Last week I discovered Hong Yi’s amazing art; as you can see from the link, she’s on a mission to play with her food for a month. Her work captivated me and I became an instant fan. I think she’s clever and wonderful, and I would love for her to press ahead with her dreams of making her food art into a how-to book so that other people can also play with their food.

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If you like what you see you should go like her on Facebook and give her some love. Oh, and she’s also been interviewed by DesignBoom and featured on Colossal. Check out the rest of her portfolio here on her official website.

I was saddened to see some sarcastic commentary on some of her posts, all amounting to ‘Oh, you seem to have too much time on your hands’. It made me think about that statement for a second.

We creative types often have all sorts of accusations levelled at us. As a writer who doesn’t have to work at a 9 to 5 job in order to pay the bills, I hear it all the time. ‘Must be nice.‘ ‘It’s alright for some.‘ ‘Well, aren’t we lucky?

Every wonderful thing that gets created takes time. Every painting, every sculpture, every book, every invention. Accusing an artist of having too much time on their hands, instead of genuinely marvelling at the beauty they’ve created, is the most insensitive thing that you can do. How long do you think it took Leonardo da Vinci to paint the Mona Lisa? Wikipedia suggests that he painted it for four years, leaving it unfinished, and then resumed the work again later. It is estimated that it could have taken him a total of eight to ten years to finish the painting, although he was possibly not working on it exclusively beyond the four-year period.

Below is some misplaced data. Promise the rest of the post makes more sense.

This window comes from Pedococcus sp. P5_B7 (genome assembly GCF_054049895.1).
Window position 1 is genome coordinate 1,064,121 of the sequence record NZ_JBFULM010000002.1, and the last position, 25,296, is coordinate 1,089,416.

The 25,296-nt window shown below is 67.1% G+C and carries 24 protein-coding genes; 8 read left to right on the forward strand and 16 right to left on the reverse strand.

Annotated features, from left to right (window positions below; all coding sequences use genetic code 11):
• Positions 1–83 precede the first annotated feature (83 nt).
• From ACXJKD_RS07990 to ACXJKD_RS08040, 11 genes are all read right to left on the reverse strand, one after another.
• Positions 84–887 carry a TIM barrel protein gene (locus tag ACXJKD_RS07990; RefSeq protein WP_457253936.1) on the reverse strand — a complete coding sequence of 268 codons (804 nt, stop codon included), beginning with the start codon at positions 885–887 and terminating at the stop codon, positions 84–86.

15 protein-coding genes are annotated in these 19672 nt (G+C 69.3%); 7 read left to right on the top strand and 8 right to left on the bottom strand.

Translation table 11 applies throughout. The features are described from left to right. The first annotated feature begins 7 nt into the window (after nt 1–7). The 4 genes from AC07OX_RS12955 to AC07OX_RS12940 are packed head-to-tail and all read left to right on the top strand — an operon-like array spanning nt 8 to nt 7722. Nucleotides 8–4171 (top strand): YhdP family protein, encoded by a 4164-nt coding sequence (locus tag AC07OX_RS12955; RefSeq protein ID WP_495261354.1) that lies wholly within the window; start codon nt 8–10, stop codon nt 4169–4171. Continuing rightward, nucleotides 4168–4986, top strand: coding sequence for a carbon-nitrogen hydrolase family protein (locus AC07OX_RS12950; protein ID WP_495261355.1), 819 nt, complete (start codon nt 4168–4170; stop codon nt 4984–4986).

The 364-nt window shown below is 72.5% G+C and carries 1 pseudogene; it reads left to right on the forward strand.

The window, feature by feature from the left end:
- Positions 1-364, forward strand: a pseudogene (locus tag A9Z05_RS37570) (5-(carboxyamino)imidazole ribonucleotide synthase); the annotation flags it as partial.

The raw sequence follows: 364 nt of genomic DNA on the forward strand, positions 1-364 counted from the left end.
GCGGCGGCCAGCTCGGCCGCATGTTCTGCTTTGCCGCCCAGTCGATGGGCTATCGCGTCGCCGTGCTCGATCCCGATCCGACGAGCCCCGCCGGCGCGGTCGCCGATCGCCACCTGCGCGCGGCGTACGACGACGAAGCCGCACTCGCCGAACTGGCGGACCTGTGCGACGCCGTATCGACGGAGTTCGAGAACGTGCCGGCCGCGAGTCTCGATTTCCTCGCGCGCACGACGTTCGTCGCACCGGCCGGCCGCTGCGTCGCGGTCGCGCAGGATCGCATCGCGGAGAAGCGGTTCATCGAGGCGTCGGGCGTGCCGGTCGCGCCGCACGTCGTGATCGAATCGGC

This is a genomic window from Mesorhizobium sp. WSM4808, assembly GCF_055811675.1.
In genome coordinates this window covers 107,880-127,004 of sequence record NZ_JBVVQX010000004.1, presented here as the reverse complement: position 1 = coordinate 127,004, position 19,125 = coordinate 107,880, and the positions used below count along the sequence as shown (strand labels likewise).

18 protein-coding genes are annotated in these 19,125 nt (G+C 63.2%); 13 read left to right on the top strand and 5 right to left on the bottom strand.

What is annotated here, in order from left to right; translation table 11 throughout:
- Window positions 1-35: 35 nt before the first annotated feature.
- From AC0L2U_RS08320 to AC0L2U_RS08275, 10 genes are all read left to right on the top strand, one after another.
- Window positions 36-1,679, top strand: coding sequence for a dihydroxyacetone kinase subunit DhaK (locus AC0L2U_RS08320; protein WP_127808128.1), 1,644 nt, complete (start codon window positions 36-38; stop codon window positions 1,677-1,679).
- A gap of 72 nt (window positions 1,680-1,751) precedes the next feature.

Time is irrelevant to the creation process. Don’t mock an artist for having too much time on her hands. We have nothing but time.